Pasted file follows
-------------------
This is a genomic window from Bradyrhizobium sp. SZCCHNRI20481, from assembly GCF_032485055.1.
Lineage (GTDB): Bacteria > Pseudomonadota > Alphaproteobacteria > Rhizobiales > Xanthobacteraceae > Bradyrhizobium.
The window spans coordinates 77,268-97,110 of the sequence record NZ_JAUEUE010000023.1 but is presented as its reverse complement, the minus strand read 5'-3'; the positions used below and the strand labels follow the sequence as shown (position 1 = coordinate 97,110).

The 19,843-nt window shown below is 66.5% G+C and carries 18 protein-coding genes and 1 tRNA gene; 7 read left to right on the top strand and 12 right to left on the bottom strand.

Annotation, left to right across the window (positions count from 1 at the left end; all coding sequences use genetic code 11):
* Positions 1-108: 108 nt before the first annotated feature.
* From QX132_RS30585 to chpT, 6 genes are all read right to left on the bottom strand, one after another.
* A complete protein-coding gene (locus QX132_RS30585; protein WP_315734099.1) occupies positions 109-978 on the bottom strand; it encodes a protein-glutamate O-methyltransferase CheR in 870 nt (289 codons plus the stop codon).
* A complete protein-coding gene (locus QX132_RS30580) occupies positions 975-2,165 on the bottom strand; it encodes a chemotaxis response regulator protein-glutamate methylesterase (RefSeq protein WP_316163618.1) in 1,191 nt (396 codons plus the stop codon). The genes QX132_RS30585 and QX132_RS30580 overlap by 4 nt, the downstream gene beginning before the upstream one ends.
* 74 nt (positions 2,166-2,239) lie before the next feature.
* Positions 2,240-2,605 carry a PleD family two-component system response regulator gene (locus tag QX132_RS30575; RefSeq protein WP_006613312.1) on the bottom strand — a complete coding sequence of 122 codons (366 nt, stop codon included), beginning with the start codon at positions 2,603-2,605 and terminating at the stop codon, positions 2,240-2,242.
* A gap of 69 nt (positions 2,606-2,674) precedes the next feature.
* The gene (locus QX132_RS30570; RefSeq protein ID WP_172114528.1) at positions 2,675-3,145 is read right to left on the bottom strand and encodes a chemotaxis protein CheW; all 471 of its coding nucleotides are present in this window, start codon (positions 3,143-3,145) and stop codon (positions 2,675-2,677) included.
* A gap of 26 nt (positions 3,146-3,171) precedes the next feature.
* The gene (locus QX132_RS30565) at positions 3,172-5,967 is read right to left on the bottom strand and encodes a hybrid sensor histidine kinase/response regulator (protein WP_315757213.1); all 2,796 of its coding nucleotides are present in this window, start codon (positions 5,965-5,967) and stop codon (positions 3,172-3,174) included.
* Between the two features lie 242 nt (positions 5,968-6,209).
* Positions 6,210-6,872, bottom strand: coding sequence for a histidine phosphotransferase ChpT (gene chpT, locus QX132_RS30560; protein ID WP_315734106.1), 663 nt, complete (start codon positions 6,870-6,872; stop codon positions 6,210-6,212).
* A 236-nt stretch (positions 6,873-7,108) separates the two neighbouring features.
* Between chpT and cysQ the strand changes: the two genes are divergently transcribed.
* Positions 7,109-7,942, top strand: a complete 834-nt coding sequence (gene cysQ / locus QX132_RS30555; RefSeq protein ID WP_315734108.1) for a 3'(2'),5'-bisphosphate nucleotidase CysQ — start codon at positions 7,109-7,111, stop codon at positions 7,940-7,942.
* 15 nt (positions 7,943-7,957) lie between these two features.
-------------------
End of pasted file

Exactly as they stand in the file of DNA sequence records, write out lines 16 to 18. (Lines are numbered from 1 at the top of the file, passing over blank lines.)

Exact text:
* Between the two features lie 242 nt (positions 5,968-6,209).
* Positions 6,210-6,872, bottom strand: coding sequence for a histidine phosphotransferase ChpT (gene chpT, locus QX132_RS30560; protein ID WP_315734106.1), 663 nt, complete (start codon positions 6,870-6,872; stop codon positions 6,210-6,212).
* A 236-nt stretch (positions 6,873-7,108) separates the two neighbouring features.